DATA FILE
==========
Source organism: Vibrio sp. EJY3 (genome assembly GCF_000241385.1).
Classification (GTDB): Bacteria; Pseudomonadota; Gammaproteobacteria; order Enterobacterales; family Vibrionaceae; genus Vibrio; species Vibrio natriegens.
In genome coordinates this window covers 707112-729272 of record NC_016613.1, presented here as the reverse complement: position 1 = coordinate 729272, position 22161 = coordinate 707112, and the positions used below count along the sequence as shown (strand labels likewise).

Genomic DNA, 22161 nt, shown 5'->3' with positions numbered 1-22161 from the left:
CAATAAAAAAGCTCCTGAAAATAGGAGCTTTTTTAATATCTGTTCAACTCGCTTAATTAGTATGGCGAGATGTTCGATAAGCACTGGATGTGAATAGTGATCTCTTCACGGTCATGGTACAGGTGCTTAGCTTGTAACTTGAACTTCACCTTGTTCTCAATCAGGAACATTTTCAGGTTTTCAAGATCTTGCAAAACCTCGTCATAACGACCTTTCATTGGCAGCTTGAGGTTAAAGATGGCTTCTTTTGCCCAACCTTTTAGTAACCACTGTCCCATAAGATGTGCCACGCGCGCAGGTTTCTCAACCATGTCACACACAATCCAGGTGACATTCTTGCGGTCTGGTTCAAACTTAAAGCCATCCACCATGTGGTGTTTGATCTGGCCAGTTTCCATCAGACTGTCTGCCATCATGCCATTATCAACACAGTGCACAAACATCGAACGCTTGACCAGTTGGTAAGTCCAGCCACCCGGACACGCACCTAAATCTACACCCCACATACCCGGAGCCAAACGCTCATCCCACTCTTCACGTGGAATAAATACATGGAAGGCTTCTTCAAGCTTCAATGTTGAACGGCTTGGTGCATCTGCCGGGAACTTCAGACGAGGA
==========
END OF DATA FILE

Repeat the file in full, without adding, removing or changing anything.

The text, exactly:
Source organism: Vibrio sp. EJY3 (genome assembly GCF_000241385.1).
Classification (GTDB): Bacteria; Pseudomonadota; Gammaproteobacteria; order Enterobacterales; family Vibrionaceae; genus Vibrio; species Vibrio natriegens.
In genome coordinates this window covers 707112-729272 of record NC_016613.1, presented here as the reverse complement: position 1 = coordinate 729272, position 22161 = coordinate 707112, and the positions used below count along the sequence as shown (strand labels likewise).

Genomic DNA, 22161 nt, shown 5'->3' with positions numbered 1-22161 from the left:
CAATAAAAAAGCTCCTGAAAATAGGAGCTTTTTTAATATCTGTTCAACTCGCTTAATTAGTATGGCGAGATGTTCGATAAGCACTGGATGTGAATAGTGATCTCTTCACGGTCATGGTACAGGTGCTTAGCTTGTAACTTGAACTTCACCTTGTTCTCAATCAGGAACATTTTCAGGTTTTCAAGATCTTGCAAAACCTCGTCATAACGACCTTTCATTGGCAGCTTGAGGTTAAAGATGGCTTCTTTTGCCCAACCTTTTAGTAACCACTGTCCCATAAGATGTGCCACGCGCGCAGGTTTCTCAACCATGTCACACACAATCCAGGTGACATTCTTGCGGTCTGGTTCAAACTTAAAGCCATCCACCATGTGGTGTTTGATCTGGCCAGTTTCCATCAGACTGTCTGCCATCATGCCATTATCAACACAGTGCACAAACATCGAACGCTTGACCAGTTGGTAAGTCCAGCCACCCGGACACGCACCTAAATCTACACCCCACATACCCGGAGCCAAACGCTCATCCCACTCTTCACGTGGAATAAATACATGGAAGGCTTCTTCAAGCTTCAATGTTGAACGGCTTGGTGCATCTGCCGGGAACTTCAGACGAGGA